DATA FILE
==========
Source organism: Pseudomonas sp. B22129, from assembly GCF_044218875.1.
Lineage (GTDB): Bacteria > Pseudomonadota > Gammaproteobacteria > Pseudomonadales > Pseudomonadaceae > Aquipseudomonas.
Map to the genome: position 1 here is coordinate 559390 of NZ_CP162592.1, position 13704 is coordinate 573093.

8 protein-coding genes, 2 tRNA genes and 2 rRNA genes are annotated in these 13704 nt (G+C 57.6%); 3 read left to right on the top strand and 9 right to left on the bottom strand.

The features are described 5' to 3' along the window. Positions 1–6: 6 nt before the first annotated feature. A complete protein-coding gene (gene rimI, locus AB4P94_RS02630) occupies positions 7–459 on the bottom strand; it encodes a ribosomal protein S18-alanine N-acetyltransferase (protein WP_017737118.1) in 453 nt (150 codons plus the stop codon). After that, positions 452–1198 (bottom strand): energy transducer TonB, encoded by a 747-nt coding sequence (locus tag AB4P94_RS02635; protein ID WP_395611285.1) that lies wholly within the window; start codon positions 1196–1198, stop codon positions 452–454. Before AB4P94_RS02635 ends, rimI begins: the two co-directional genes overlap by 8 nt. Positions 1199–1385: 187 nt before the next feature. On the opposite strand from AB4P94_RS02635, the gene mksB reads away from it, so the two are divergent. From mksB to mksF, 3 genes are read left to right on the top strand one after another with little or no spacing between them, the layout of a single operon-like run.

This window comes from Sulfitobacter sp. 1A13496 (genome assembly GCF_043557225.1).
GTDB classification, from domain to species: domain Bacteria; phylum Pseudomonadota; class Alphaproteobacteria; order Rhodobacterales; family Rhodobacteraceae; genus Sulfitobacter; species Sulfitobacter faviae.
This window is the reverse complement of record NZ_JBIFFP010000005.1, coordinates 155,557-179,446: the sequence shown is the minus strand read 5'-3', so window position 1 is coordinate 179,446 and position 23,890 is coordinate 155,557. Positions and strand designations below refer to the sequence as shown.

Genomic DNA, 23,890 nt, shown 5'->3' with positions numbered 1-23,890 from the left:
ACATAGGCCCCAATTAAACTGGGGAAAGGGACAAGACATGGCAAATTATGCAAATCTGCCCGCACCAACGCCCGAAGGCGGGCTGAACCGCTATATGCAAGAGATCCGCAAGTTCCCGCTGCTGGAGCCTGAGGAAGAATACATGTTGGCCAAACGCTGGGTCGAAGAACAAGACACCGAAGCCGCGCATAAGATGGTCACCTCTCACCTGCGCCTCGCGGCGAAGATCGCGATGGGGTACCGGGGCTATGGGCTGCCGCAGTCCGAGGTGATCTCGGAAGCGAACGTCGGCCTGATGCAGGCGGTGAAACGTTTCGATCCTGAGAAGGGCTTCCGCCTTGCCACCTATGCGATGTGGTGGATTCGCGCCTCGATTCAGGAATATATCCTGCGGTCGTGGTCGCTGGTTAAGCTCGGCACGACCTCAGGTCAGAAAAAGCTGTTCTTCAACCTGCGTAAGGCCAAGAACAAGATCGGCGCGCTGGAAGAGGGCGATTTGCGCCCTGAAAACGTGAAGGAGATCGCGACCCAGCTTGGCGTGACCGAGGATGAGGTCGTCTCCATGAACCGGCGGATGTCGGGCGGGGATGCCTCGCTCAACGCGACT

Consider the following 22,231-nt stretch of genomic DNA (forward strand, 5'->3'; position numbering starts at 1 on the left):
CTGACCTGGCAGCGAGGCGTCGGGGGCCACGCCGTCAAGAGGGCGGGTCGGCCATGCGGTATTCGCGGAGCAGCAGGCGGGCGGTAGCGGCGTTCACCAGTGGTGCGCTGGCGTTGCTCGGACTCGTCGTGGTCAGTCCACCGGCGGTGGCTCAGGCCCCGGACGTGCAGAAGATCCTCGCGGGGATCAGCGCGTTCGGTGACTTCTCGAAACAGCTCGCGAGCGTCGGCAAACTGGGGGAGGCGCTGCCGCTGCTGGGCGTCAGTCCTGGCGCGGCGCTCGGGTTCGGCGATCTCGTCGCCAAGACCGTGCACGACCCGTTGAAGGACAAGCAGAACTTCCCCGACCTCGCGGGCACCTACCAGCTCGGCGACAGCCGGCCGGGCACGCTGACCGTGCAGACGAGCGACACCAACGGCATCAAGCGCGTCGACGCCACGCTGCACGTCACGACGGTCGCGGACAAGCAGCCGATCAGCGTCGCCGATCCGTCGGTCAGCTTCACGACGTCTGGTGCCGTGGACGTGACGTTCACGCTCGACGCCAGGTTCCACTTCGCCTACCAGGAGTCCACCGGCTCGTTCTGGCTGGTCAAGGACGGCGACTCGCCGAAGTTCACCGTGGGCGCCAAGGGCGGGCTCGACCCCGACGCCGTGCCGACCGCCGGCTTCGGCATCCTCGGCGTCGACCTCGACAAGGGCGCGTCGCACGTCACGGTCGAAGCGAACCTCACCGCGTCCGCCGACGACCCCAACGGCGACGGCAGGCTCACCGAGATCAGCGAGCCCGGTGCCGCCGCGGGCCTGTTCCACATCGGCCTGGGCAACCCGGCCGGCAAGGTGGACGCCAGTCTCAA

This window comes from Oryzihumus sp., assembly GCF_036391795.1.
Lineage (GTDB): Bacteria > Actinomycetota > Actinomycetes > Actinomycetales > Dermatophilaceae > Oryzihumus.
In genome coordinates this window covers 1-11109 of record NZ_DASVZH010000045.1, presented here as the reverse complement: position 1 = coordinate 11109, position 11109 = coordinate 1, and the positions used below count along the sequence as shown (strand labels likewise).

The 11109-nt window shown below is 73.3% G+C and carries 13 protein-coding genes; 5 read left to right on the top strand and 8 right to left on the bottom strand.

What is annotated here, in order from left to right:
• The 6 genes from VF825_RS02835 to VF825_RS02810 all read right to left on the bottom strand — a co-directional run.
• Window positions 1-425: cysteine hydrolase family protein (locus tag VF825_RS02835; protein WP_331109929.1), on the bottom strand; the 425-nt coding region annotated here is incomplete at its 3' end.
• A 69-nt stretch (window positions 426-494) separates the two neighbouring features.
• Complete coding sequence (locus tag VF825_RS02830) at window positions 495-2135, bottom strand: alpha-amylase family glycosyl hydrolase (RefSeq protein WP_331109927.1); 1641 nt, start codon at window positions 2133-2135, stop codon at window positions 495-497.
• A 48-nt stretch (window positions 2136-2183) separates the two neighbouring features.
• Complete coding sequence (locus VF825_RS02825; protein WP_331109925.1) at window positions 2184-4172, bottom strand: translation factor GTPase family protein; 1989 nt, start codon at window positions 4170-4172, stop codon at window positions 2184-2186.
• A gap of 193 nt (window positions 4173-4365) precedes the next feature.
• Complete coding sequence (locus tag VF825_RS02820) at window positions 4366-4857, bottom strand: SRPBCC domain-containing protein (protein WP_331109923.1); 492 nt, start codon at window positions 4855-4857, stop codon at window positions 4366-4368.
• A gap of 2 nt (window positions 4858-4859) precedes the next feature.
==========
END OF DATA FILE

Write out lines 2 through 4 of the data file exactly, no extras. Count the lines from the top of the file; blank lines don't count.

Lineage (GTDB): Bacteria > Pseudomonadota > Gammaproteobacteria > Pseudomonadales > Pseudomonadaceae > Aquipseudomonas.
Map to the genome: position 1 here is coordinate 559390 of NZ_CP162592.1, position 13704 is coordinate 573093.

8 protein-coding genes, 2 tRNA genes and 2 rRNA genes are annotated in these 13704 nt (G+C 57.6%); 3 read left to right on the top strand and 9 right to left on the bottom strand.